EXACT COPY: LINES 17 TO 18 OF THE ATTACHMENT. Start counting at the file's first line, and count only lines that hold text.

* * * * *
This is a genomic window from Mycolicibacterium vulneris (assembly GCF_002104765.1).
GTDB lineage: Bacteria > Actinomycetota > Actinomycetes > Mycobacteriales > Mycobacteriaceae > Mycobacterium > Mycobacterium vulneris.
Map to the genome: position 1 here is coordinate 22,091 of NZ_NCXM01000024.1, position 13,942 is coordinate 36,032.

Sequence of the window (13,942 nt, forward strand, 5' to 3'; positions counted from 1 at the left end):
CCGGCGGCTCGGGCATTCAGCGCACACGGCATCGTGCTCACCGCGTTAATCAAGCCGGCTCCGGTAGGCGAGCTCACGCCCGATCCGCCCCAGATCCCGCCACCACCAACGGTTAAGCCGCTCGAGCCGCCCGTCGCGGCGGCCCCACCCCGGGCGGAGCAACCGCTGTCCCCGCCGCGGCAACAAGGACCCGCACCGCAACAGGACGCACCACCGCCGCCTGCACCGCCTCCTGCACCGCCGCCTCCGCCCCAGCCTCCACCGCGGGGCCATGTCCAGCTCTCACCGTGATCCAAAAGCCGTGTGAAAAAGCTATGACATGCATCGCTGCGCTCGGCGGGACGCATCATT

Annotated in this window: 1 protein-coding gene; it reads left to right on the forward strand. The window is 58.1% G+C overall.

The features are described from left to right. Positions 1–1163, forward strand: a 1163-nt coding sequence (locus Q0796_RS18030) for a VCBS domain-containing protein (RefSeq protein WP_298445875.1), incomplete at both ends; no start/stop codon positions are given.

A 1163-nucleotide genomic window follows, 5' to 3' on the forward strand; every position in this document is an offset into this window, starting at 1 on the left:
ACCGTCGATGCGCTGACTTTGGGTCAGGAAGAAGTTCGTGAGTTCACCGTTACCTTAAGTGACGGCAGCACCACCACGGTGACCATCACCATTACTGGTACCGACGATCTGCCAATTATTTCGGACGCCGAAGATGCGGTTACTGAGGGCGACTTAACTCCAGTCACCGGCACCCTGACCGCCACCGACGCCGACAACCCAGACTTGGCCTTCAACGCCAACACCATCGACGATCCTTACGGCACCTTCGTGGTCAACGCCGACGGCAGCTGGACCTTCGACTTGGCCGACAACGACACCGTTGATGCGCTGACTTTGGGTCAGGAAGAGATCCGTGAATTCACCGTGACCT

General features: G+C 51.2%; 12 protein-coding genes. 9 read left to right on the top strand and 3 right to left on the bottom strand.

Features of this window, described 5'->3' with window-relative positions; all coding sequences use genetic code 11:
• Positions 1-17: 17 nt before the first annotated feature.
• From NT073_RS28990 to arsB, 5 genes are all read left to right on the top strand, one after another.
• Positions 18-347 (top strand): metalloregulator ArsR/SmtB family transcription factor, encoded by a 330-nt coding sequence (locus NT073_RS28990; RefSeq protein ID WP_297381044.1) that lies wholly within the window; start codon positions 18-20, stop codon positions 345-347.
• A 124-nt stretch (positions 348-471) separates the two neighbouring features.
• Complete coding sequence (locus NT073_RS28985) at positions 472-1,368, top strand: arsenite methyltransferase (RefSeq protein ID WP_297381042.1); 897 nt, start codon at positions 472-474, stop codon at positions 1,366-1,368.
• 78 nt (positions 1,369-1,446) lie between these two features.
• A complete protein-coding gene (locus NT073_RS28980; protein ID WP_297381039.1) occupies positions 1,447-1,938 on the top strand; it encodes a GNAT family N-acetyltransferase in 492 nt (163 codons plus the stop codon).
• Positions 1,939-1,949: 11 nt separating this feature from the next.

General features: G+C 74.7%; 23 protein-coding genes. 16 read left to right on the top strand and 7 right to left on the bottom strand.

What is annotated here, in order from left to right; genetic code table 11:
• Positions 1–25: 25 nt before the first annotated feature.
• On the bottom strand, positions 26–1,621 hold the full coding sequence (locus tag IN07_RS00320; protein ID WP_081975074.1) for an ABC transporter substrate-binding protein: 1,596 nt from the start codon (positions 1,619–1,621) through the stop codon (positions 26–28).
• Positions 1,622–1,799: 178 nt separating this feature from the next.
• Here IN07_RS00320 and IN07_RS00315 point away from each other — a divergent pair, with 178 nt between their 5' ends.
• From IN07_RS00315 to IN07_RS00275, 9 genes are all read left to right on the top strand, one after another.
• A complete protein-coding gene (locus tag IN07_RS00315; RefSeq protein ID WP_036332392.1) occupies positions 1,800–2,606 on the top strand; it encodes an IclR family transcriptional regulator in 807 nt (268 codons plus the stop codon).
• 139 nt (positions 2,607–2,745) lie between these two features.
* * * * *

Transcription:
• 78 nt (positions 1,369-1,446) lie between these two features.
• A complete protein-coding gene (locus NT073_RS28980; protein ID WP_297381039.1) occupies positions 1,447-1,938 on the top strand; it encodes a GNAT family N-acetyltransferase in 492 nt (163 codons plus the stop codon).